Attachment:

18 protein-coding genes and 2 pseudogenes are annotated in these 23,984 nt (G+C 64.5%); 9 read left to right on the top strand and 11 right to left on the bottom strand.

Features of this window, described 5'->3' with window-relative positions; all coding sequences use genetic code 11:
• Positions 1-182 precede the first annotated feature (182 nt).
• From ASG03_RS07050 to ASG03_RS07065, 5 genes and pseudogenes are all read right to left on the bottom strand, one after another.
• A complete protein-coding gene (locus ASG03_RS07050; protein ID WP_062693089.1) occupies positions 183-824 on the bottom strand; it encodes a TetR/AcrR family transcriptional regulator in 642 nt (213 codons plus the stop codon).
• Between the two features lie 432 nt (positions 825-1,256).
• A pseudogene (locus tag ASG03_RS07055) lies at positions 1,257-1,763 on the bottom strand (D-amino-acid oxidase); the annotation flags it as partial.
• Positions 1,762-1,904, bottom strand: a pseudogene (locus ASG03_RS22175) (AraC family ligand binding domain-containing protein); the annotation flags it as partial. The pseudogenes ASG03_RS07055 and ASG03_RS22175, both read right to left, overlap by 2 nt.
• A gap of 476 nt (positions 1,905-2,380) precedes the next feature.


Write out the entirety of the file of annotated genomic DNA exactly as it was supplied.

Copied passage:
18 protein-coding genes and 2 pseudogenes are annotated in these 23,984 nt (G+C 64.5%); 9 read left to right on the top strand and 11 right to left on the bottom strand.

Features of this window, described 5'->3' with window-relative positions; all coding sequences use genetic code 11:
• Positions 1-182 precede the first annotated feature (182 nt).
• From ASG03_RS07050 to ASG03_RS07065, 5 genes and pseudogenes are all read right to left on the bottom strand, one after another.
• A complete protein-coding gene (locus ASG03_RS07050; protein ID WP_062693089.1) occupies positions 183-824 on the bottom strand; it encodes a TetR/AcrR family transcriptional regulator in 642 nt (213 codons plus the stop codon).
• Between the two features lie 432 nt (positions 825-1,256).
• A pseudogene (locus tag ASG03_RS07055) lies at positions 1,257-1,763 on the bottom strand (D-amino-acid oxidase); the annotation flags it as partial.
• Positions 1,762-1,904, bottom strand: a pseudogene (locus ASG03_RS22175) (AraC family ligand binding domain-containing protein); the annotation flags it as partial. The pseudogenes ASG03_RS07055 and ASG03_RS22175, both read right to left, overlap by 2 nt.
• A gap of 476 nt (positions 1,905-2,380) precedes the next feature.